Molecular and Genetic Characterization of Functional Schwann-Cell Like Cells (iMDSCs) Transformed from Muscle Derived Stem Cells
Pooja S. Yesantharao, MS, Helen Xun, BS, Leila Musavi, BS, Howard Wang, MD, Amy Quan, MD, Markus Tammia, PhD, Aysel Cetinkaya-Fisgin, PhD, Ahmet Hoke, MD, PhD, Gerald Brandacher, MD, W P Andrew Lee, MD, Joseph Lopez, MD.
Johns Hopkins Medicine, Baltimore, MD, USA.
PURPOSE: Current microsurgical techniques do not address the atrophy and loss of Schwann cells (SCs) after peripheral nerve trauma. SCs are the principal glial cells that are known to facilitate axonal regeneration through cytokine signaling and spatial cues for directed axonal sprouting. To enhance peripheral nerve regeneration, SC replacement therapies using mesenchymal stem cells transformed into SC-like phenotypes have been investigated, but a robust source of mesenchymal stem cells is yet to be identified. Our lab has previously demonstrated that muscle-derived stem cells (MDSCs) induced to express SC-like phenotypes reduce denervation muscle atrophy, improve neuromuscular re-innervation, and restore muscle function after upper extremity nerve trauma in rodents, given their myelination capabilities in vivo. This study further characterizes these MDSC-derived SC-like cells and confirms the myelination capacity of the SC-like cells through molecular and genetic profiling.
METHODS: SC-like cells were derived from GFP+ mouse MDSCs (GFP+ iMDSCs) using a glial growth factor-based induction protocol developed by our laboratory. Flow cytometry using the FACScan System and FlowJo data analysis software was used to quantify expression of well-established SC markers in the SC-like iMDSCs. The SC-like iMDSCs were then further characterized using RT-PCR and microarray pathway analyses, with mouse Schwann cells (ScienCell) serving as positive controls and uninduced MDSCs as negative controls. The 2-ΔΔCr method was used to analyze relative changes in gene expression between these cell lines.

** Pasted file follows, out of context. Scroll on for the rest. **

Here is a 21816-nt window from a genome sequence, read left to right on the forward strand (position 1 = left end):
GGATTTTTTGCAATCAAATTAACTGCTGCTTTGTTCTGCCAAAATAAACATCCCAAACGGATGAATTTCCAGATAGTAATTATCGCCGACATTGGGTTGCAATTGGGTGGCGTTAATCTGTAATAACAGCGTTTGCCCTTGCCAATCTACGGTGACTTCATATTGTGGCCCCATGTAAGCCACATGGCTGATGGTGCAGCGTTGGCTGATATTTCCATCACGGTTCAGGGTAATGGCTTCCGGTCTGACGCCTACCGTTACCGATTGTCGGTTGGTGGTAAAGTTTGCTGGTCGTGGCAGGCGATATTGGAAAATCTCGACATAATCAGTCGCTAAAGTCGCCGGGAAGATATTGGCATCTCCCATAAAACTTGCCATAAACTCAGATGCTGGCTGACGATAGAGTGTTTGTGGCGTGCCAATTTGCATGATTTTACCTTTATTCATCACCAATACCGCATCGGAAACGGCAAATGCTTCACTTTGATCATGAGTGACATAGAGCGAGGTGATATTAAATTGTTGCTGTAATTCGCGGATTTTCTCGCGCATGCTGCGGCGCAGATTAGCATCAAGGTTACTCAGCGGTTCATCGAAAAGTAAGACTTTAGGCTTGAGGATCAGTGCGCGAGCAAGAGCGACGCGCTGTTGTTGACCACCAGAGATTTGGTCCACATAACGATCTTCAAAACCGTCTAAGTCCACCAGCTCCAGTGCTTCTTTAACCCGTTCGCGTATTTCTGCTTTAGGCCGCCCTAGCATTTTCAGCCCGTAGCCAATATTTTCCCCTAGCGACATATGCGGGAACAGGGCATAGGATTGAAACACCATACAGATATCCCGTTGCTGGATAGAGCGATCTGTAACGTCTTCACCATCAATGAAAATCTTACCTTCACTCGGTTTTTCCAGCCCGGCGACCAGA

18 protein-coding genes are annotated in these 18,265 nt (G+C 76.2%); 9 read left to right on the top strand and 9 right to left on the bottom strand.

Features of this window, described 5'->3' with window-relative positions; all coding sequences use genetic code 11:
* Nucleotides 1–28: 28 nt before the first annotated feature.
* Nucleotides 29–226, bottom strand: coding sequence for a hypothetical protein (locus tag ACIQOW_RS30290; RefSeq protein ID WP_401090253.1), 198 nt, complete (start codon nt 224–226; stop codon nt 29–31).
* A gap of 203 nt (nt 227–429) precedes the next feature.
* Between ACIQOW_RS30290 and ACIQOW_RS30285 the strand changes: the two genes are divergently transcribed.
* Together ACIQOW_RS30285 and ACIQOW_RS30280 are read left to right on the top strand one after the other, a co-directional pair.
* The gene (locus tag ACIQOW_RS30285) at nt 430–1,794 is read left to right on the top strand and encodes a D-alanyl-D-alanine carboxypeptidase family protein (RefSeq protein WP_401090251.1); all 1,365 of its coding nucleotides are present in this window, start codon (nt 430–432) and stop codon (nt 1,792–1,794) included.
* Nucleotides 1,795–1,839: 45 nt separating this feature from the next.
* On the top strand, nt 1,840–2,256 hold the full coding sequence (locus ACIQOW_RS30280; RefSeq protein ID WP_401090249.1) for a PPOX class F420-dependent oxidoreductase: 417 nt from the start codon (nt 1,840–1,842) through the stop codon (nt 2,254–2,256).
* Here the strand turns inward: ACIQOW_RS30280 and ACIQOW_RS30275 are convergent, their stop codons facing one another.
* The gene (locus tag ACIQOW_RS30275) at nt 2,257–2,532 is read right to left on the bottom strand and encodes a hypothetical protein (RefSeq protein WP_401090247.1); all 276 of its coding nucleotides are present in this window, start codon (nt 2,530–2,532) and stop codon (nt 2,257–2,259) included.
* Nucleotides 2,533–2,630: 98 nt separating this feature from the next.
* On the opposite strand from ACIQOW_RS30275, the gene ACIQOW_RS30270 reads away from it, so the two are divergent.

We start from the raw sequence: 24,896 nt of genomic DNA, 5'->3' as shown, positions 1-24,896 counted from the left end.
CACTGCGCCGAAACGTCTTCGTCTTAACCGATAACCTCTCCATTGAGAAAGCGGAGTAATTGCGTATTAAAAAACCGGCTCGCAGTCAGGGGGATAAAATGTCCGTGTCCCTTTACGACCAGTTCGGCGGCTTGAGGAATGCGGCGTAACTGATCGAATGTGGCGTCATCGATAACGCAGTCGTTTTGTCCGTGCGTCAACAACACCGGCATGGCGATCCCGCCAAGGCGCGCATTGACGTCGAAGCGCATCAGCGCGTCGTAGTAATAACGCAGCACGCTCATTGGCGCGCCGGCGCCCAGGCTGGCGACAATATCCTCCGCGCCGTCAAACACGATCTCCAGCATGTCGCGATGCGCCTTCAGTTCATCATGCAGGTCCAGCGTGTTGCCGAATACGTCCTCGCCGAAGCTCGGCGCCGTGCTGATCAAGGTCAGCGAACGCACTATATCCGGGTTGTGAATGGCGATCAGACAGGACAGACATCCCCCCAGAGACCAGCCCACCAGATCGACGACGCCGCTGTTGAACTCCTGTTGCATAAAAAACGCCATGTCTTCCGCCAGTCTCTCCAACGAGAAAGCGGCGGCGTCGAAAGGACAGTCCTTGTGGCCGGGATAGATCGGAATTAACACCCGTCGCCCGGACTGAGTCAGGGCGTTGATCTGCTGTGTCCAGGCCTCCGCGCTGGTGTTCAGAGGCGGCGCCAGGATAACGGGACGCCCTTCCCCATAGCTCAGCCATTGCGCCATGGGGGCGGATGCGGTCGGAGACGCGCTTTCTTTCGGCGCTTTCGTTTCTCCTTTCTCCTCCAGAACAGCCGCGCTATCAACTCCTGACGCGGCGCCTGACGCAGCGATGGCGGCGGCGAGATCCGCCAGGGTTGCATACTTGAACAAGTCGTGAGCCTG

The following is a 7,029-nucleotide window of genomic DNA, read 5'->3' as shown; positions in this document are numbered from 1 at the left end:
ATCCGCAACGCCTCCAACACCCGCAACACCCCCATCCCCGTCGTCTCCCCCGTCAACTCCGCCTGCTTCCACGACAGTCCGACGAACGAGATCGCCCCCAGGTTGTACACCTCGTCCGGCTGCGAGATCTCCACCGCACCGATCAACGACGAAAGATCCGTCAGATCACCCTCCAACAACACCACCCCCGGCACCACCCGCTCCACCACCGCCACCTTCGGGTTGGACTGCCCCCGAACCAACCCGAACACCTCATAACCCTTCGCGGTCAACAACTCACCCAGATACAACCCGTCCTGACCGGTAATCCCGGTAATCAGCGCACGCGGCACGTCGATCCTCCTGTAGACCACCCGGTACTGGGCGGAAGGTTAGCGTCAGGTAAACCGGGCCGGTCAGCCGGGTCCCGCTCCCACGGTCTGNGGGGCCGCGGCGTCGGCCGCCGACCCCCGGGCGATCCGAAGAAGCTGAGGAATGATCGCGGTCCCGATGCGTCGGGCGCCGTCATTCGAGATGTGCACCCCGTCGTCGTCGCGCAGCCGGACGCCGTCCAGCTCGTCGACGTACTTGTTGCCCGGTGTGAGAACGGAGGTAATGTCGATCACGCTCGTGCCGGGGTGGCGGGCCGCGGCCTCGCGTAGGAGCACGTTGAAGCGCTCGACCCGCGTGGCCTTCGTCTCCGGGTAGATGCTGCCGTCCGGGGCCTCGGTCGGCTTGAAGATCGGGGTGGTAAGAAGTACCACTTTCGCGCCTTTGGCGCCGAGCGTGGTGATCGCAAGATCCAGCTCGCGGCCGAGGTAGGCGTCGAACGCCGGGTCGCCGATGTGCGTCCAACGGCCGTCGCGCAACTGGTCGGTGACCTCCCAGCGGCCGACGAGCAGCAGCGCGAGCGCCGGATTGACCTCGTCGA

RESULTS: Flow cytometry revealed that iMDSCs cultured in the SC transformation media for 12 days demonstrated increased expression of SC-defining marker P75 compared to uninduced MDSC controls (21.0±1.6% vs. 6.63±2.4%; p < 0.001). Upon a gene-cluster analysis comparing SC-like iMDSCs to mouse SCs, there were differences in the overall gene expression profiles of these two cell lines. However, microarray analysis identified the axonal guidance pathway as a top canonical pathway in both iMDSCs and mouse SCs. Unlike uninduced MDSCs, iMDSCs were found to upregulate expression of many genes (confirmed via RT-PCR) that are known to be involved in promoting myelination, such as Lgi4 (10-fold vs 2-fold; p<0.001), and Cadm4 (8-fold vs 2-fold; p<0.01). Also, iMDSCs and mouse SCs both demonstrated upregulated expression of Gldn (necessary for the formation of nodes of Ranvier; 15-fold vs 3-fold; p<0.01) and Sema3b (plays a role in growth cone guidance during neurogenesis; 25-fold vs 2-fold; p<0.001).
CONCLUSION: Schwann cell-like cells derived from MDSCs (iMDSCs) show differences in overall gene expression profiles when compared to true SCs, indicating that they are SC-like cells that express key transcription factors and proteins involved in myelination. These transcriptome and genetic changes are believed to play a role in promoting the functional capabilities of these SC-like cells.
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